ii. Prove that there is no algorithm to reconstruct an arbitrary binary tree from its preorder and postorder node sequences.

Describe and analyze a recursive algorithm to reconstruct an arbitrary binary tree, given its preorder and inorder node sequences as input.

Describe and analyze a recursive algorithm to reconstruct an arbitrary binary search tree, given only its preorder node sequence.

Describe and analyze a recursive algorithm to reconstruct an arbitrary binary search tree, given only its preorder node sequence, in O(n) time.

In parts (b)–(e), assume that all keys are distinct and that the input is consistent with at least one binary tree.

40. Suppose we have n points scattered inside a two-dimensional box. A kd- tree19 recursively subdivides the points as follows. If the box contains no points in its interior, we are done. Otherwise, we split the box into two smaller boxes with a vertical line, through a median point inside the box (not on its boundary), partitioning the points as evenly as possible. Then we recursively build a kd-tree for the points in each of the two smaller boxes, after rotating them 90 degrees. Thus, we alternate between splitting vertically and splitting horizontally at each level of recursion. The final empty boxes are called cells.

19The term “kd-tree” (pronounced “kay dee tree”) was originally an abbreviation for “k- dimensional tree”, but modern usage ignores this etymology, in part because nobody in their right mind would ever use the letter k to denote dimension instead of the obviously superior d. Etymological consistency would require calling the data structure in this problem a “2d-tree” (or perhaps a “2-d tree”), but the standard nomenclature is now “two-dimensional kd-tree”. See also: B-tree (maybe), alpha shape, beta skeleton, epsilon net, Potomac River, Mississippi River, Lake Michigan, Lake Tahoe, Manhattan Island, the La Brea Tar Pits, Sahara Desert, Mount Kilimanjaro, South Vietnam, East Timor, the Milky Way Galaxy, the City of Townsville, and self-driving automobiles.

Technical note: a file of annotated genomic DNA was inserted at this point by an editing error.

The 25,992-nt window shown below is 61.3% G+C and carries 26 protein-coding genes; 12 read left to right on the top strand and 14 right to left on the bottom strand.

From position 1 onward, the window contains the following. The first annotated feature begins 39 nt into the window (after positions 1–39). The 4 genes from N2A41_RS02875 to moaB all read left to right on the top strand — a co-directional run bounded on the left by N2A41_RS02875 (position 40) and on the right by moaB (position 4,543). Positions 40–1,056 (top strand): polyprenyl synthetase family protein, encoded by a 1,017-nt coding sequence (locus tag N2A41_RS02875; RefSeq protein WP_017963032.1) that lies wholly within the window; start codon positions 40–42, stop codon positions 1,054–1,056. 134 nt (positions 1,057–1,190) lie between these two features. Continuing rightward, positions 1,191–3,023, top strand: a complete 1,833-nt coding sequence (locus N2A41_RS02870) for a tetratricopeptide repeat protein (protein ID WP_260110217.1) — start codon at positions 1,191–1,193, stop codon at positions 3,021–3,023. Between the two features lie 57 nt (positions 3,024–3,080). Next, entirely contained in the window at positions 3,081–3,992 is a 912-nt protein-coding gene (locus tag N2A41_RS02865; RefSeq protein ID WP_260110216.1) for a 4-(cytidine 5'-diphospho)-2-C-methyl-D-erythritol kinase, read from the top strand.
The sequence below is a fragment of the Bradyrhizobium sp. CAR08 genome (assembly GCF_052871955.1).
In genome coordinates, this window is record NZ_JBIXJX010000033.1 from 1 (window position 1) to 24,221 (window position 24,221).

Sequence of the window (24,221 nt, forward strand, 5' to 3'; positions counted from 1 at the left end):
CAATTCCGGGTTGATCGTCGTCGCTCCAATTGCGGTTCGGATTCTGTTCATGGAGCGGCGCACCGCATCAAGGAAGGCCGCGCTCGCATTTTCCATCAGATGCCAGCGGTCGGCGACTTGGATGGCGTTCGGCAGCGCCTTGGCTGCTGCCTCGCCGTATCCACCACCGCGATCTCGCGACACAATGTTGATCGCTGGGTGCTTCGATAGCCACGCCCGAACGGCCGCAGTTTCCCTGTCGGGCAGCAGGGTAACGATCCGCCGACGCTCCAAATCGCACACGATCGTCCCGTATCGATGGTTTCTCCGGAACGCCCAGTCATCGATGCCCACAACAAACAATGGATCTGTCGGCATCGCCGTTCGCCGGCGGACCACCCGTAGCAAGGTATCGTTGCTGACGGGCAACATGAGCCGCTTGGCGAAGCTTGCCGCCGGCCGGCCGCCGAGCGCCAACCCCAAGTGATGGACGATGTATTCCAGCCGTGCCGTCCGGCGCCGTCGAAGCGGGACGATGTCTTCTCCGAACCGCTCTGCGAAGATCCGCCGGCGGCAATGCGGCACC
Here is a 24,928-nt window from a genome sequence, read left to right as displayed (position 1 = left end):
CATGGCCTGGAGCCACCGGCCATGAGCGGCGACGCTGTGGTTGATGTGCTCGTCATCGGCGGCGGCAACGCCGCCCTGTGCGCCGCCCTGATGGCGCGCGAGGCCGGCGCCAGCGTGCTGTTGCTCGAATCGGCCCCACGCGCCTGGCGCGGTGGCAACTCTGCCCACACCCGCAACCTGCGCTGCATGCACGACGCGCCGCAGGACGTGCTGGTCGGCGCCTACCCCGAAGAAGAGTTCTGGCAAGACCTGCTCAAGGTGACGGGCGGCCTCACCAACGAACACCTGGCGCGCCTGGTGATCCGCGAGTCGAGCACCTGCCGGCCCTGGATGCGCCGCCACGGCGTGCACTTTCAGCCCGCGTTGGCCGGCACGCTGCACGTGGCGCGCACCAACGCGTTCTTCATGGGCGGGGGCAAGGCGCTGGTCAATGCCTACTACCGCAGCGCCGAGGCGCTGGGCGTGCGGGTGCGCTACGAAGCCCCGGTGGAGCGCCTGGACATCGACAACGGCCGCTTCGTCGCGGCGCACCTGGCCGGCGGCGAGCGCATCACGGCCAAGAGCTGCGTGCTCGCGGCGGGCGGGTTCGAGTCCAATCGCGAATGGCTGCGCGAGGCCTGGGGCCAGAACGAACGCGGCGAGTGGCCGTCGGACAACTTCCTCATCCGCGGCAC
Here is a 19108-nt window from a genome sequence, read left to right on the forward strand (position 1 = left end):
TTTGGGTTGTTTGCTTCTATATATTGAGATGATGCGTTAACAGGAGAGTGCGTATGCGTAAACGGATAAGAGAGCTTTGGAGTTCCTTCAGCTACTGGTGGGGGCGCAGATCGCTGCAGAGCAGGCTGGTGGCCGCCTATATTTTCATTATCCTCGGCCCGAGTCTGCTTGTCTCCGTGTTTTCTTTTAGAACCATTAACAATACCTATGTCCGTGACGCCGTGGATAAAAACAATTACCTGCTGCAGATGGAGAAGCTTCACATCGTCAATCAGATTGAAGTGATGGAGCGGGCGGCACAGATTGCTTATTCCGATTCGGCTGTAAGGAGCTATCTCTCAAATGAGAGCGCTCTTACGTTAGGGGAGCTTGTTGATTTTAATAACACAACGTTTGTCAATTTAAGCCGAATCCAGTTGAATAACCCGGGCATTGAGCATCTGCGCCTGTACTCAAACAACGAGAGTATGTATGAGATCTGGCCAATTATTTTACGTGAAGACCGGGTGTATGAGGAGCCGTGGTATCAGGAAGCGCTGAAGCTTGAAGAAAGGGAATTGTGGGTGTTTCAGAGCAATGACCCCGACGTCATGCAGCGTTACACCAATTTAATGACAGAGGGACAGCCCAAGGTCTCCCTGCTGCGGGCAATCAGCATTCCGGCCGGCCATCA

44

Exercises

Figure 1.26. A kd-tree for 15 points. The dashed line crosses the four shaded cells.

(a) How many cells are there, as a function of n? Prove your answer is correct.

(b) In the worst case, exactly how many cells can a horizontal line cross, as a function of n? Prove your answer is correct. Assume that n = 2k − 1 for some integer k. [Hint: There is more than one function f such that

f(16)=4.]

(c) Suppose we are given n points stored in a kd-tree. Describe and analyze

an algorithm that counts the number of points above a horizontal line (such as the dashed line in the figure) as quickly as possible. [Hint: Use part (b).]